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‘Communication is everything – and we all have a voice that deserves to be heard’

Carol Allen explores how teachers and students are using technology to open up effective lines of communication – across all barriers...

  • ‘Communication is everything – and we all have a voice that deserves to be heard’

The ability to contact and correspond with others has never been simpler, due to the increasing prominence of technology and social media.

By the end of each day, most of us will have received numerous phone calls, texts messages, emails, and social media updates. Even when we are on our own, communication is a constant in our lives. It is a two-way process that links us to the world around us, allowing us to form and develop relationships, share our failures and successes, learn about the world around us and educate others.

With this in mind, it is crucial that pupils with special educational needs and disabilities (SEND) are given the resources and help needed to effectively communicate with their peers and teachers, as then – and only then – can learning really begin.

Technology for connection

Establishing a method of communication with those who have complex barriers can be difficult, but there have been significant developments in technology, which now means that there are many options available.

For those with visual impairment, Braille was, for a long time, the main established method of reading and writing.However, we now have speech to text, text to speech, Braille apps, screen readers, voice recorders and many other methods of supporting communication, which has significantly improved communication provision.

For pupils with motor and speech impediments, there are a variety of portable or wheelchair-mounted devices available, such as the range from Tobii Dynavox. These devices are usually touch, switch and eye gaze accessible, and in addition to giving the user a voice, offer many other communication routes – such as the ability to send and receive email, send texts, actively participate in social networking and make phone calls.

A new language

There are a variety of methods available that can help support learners who have several impairments. The Royal Blind School in Edinburgh developed Canaan Barrie on-body signing systems, which revolutionised communication methods for pupils with SEND. It’s a wider communication approach that has created a new language for pupils and enabled teachers to put themselves in the place of the child, rather than viewing the world as a sighted individual.

The person using the on-body signing, such as a teacher, uses movements to represent words or phrases. Communication is shared in terms of responses, such as movement or relaxation, possible vocalising or quieting, changes in breathing patterns, eye movements and blinking, facial expression – in fact, any combination of body activities that the person uses.

As we work with students with complex needs, we learn to interpret their unique communication.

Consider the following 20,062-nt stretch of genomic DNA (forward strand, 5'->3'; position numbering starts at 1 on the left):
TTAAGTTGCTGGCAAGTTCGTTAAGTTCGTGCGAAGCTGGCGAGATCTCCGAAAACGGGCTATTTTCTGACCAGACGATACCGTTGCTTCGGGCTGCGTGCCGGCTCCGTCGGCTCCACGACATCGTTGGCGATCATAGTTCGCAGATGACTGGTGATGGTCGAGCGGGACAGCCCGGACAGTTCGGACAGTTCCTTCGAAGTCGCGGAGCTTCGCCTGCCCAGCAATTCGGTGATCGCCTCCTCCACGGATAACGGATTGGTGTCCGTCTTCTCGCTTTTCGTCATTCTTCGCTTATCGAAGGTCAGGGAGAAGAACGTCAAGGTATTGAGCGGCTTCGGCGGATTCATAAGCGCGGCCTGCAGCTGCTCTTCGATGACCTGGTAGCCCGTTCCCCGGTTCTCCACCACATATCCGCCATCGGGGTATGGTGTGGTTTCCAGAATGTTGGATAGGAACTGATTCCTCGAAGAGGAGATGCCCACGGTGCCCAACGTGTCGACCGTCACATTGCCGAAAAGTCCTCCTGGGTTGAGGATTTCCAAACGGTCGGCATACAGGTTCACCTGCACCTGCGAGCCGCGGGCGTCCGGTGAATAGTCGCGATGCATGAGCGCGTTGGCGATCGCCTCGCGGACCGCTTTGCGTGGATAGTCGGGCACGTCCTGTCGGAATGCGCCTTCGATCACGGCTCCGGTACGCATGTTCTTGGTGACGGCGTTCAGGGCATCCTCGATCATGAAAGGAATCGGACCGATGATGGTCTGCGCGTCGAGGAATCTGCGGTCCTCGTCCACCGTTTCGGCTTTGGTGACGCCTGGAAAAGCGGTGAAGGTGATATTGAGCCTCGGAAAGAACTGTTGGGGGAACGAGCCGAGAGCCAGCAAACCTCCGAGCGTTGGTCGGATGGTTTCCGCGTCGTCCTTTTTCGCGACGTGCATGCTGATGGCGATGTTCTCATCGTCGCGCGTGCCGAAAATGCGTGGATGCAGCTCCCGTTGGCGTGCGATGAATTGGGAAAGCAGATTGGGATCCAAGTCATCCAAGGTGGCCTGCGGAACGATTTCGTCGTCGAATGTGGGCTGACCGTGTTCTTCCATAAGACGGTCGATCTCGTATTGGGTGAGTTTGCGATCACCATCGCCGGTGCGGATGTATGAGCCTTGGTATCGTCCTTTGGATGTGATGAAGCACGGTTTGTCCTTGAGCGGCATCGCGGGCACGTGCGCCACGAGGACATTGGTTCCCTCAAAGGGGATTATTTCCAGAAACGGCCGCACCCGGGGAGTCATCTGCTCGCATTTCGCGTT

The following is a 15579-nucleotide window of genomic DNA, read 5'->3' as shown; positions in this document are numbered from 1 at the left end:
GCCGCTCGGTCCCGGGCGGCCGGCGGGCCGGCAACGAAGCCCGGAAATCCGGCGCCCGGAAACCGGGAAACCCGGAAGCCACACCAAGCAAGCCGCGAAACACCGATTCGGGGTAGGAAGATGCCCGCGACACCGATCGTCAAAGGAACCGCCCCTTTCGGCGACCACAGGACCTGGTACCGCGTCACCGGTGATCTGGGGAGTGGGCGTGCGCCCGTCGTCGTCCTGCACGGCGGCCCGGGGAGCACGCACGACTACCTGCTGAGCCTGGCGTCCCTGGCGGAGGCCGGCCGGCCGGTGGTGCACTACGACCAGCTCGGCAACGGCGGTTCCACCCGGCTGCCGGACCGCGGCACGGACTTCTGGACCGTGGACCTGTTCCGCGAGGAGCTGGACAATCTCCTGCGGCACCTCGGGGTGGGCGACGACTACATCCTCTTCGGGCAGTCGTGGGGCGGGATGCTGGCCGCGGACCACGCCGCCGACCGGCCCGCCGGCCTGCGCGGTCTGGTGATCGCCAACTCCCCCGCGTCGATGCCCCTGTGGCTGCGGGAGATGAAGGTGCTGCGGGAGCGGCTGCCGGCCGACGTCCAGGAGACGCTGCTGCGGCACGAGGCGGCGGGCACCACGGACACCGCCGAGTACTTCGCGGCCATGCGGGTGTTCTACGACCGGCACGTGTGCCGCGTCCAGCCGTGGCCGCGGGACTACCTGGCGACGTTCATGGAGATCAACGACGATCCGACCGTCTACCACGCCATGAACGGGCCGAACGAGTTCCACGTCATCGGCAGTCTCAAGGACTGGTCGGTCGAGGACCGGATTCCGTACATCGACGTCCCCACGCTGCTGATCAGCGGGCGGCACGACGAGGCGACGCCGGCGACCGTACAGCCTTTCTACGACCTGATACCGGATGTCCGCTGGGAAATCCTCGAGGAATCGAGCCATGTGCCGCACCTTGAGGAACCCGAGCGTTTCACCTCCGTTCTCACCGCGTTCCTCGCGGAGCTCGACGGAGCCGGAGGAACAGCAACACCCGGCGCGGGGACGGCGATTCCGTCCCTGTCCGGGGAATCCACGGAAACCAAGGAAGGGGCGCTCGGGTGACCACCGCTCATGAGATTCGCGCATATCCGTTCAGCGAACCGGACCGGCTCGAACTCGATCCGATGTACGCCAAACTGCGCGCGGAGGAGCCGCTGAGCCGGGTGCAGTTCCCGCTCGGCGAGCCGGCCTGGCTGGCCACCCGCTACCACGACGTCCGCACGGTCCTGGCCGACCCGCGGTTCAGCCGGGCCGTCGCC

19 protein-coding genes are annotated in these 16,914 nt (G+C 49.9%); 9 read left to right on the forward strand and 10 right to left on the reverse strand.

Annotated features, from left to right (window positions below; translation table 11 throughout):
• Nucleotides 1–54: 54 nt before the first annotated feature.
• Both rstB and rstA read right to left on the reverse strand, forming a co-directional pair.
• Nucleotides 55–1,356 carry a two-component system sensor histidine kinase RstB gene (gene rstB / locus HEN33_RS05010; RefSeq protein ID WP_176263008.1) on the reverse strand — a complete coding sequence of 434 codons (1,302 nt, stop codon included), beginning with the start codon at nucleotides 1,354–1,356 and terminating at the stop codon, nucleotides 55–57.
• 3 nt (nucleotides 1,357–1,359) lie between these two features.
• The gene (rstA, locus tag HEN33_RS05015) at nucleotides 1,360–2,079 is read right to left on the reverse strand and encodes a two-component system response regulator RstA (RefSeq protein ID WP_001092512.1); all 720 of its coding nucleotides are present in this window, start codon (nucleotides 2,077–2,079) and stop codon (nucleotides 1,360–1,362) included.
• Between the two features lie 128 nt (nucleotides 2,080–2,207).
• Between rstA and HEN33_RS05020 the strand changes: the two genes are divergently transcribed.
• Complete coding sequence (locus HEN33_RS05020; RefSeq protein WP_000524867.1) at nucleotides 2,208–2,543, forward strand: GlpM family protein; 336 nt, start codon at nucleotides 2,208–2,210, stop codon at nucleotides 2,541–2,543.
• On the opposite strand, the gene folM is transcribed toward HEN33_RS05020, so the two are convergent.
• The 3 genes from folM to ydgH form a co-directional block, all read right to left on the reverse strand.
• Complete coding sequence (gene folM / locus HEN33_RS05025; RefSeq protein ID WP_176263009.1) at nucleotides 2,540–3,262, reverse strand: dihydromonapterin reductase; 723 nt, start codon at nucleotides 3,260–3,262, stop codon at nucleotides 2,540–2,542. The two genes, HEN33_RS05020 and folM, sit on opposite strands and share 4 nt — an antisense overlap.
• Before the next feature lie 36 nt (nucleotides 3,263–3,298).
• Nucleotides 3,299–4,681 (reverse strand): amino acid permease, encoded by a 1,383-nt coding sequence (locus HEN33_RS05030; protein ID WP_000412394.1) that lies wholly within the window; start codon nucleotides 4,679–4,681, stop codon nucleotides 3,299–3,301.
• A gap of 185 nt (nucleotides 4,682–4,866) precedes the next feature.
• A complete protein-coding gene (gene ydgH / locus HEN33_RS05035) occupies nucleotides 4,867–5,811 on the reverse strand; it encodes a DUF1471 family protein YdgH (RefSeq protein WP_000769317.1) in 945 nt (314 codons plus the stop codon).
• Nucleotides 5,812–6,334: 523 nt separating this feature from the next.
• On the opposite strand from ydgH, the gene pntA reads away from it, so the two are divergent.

Recognise the possibilities

With the proliferation of modern technology, it is easy to forget about older devices which still have a lot to offer. For example, you may be surprised to learn that walkie-talkies, those small, inexpensive devices that might have sat in your cupboard without batteries for years, can be used to improve communication in the classroom, as they allow for asynchronous communication – while one person speaks, the other can only listen.

This makes them useful for those young people who might frequently interrupt when they’re given answers and instructions as part of, for example, treasure hunt games, sequence games, traditional barrier games and so forth.

It can be very valuable to search the internet for inspiration and advice from others, and discuss and share ideas with other schools and teachers, as this way, the best communication methods for children with SEND can be utilised. I have learned so much from following young people on their YouTube channels, their tweets, their Facebook posts and messages.

Recently, two particular examples piqued my interest: the first, a book by Luke Jackson – Sex, Drugs and Asperger’s Syndrome – in which he reflects on his teenage years and growing into adulthood. The second is the Emergency Chat app created by a young man with autism, Jeroen De Busser, who wanted an emergency app on his phone to help him if he found himself in a position where speech was not possible.

Communication is everything, and we all have a voice that deserves to be heard. Our students now have so many ways to express themselves, to find and share their ‘voice’, and are using technology to create what they need.

As educators, we must recognise the possibilities and options available, and do everything we can to enable communication, so that pupils with SEND are able to learn, explore and, most importantly, communicate.

Carol Allen is a school improvement adviser (ICT and SEN) with North Tyneside City Learning Centre; for more information, visit www.ntclc.org.uk or follow @TeachICT_NT

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